Happy Days – The Picnic
We are sent out to play in the street while the food is prepared. This is no ordinary picnic as the whole street are participating.
Corned beef pies rested, cooling on the back kitchen windowsill nestled among the whitened sand shoes with the light brown rubber soles.
The smell of hard boiled eggs freshly shelled and mixed with butter in a bowl, filled the kitchen. The uncut loaf was sliced thinly with an old well used bread knife made for the job and the cheese scones huddled together in brown grease proof paper.
This was going to be some feast. The adults had flasks of black tea to share and milk was poured from its glass pint into a dark brown pill bottle with a screw on lid. A sugar topped tinplated apple pie with a hole in the top to let the steam out was being lifted from the oven as I looked through the window to see how close we were to being ready.
It would be a while yet, so my Brother and I decided to join the others at the top of the street who were racing down the hill on their homemade bogies.
I hadn’t had the pleasure of making one but envied the boys who did.
Botched together with rusty nails and planks of smooth wood planed by the neighbours’ Dad, the pram wheels with silver cross spokes and soft chewing gum coloured tyres adorned the designer carts; two smaller ones at the back and the larger ones bringing up the rear. A thick coarse rope to steer and a padded seat covered with old dusters was the usual.
The thrill of sitting behind one of the designers who picked you to try it out was what we all wished for. Rumbling down the middle of a rough Tarmac road knowing that the non-existent brakes meant the only way of stopping was by crashing into the wall at the bottom of the hill was like a dream come true. All the “be carefuls” while you are playing’ were forgotten as the thrill of the wind, speed and the smell of danger took over.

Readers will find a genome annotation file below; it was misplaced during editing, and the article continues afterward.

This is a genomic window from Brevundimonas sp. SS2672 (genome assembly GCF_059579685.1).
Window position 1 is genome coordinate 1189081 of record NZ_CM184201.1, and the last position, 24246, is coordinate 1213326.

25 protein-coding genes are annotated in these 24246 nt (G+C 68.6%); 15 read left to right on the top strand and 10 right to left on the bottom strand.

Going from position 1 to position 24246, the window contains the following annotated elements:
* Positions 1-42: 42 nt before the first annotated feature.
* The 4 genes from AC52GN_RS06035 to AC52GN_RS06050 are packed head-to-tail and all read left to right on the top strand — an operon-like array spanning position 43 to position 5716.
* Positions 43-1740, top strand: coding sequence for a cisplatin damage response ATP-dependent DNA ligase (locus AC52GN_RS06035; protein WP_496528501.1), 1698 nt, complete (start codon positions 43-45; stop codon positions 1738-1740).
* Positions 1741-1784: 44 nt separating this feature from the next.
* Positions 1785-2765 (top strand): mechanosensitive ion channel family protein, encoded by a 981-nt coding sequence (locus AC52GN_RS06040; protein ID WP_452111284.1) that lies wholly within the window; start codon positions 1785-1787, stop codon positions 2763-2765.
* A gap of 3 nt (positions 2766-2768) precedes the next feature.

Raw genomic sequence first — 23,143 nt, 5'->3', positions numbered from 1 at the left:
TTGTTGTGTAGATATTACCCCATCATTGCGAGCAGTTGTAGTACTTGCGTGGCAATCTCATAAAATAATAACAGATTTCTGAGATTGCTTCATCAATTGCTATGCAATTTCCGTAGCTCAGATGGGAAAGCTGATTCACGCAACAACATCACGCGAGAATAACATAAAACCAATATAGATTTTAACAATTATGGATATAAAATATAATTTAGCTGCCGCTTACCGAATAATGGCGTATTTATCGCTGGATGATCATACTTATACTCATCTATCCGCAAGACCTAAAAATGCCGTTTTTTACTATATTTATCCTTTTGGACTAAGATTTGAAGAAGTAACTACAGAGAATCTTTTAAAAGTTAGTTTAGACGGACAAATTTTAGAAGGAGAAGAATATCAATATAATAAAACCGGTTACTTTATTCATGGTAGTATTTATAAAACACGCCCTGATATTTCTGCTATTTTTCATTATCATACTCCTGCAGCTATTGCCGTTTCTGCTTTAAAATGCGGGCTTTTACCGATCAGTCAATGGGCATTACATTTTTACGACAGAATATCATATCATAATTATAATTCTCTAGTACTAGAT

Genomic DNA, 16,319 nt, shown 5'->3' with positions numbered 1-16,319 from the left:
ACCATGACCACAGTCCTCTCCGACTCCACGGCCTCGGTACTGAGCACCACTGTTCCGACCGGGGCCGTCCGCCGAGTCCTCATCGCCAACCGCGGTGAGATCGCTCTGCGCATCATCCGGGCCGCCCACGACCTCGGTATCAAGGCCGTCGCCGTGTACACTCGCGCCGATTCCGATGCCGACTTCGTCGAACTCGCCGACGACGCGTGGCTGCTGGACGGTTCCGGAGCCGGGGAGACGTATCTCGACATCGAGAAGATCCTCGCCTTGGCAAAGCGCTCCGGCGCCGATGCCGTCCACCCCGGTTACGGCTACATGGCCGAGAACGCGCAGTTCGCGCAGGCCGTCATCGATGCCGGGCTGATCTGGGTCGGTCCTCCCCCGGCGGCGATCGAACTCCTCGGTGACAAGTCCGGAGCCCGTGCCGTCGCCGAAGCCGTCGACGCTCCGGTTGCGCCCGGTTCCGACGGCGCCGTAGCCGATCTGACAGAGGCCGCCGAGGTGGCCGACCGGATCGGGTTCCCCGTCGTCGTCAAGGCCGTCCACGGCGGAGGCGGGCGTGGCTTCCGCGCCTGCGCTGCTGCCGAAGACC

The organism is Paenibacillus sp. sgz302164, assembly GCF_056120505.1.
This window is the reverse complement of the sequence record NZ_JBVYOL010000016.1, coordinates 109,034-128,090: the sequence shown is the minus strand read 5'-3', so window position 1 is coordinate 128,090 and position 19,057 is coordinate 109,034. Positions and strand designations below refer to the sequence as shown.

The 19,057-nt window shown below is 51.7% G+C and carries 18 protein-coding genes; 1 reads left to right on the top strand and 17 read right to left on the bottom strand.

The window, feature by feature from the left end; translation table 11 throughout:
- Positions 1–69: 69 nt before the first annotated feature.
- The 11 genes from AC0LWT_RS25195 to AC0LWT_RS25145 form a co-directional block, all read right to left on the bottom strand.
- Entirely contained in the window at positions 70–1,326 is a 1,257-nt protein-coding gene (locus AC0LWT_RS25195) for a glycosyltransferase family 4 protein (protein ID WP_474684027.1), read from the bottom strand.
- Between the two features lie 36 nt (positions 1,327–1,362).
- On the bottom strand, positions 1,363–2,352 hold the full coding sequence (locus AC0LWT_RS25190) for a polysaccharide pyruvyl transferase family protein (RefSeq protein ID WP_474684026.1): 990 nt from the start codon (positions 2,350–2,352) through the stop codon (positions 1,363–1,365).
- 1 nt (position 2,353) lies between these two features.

Knees scraped and shoe leather scuffed, gripping tightly to the steering rope I helped drag the bogie to the top of the hill where another more luxurious model stood- smoother planks, bigger wheels and a seat made of sticky backed plastic.
Will I be asked or did he have another back seat driver in mind?
Soon it was time for the race to begin. Six custom vehicles ready for action balanced precariously behind a chalk line at the top of the hill. All of us held our breath in anticipation. The winner was always given the kitty to spend in Florrie’s sweet shop on the corner of Front Street – and we had all donated a penny so one shilling was a magnificent prize.
I was sure the sticky backed plastic would win with its strong pale wood frame and gargantuan wheels. It even had part of a coloured rope washing line to steer.
I was so glad I had been picked. Placing my hands away from the wheels and with my feet braced into the small of the driver’s back we pushed off as the starter used his cap gun to begin the race.
The blur, screaming and excitement was electric as twelve 6 year old’s relived Ben Hur down Berry Edge Road on a hot July morning.
As I wiped the blood from my grazed knees and elbows, my hands raised in triumph with 6d rattling in my pocket we did a lap of honour to Florrie’s.
Baskets packed and with a football and skipping ropes thrown into a cotton string bag we all set off to walk to Allensford.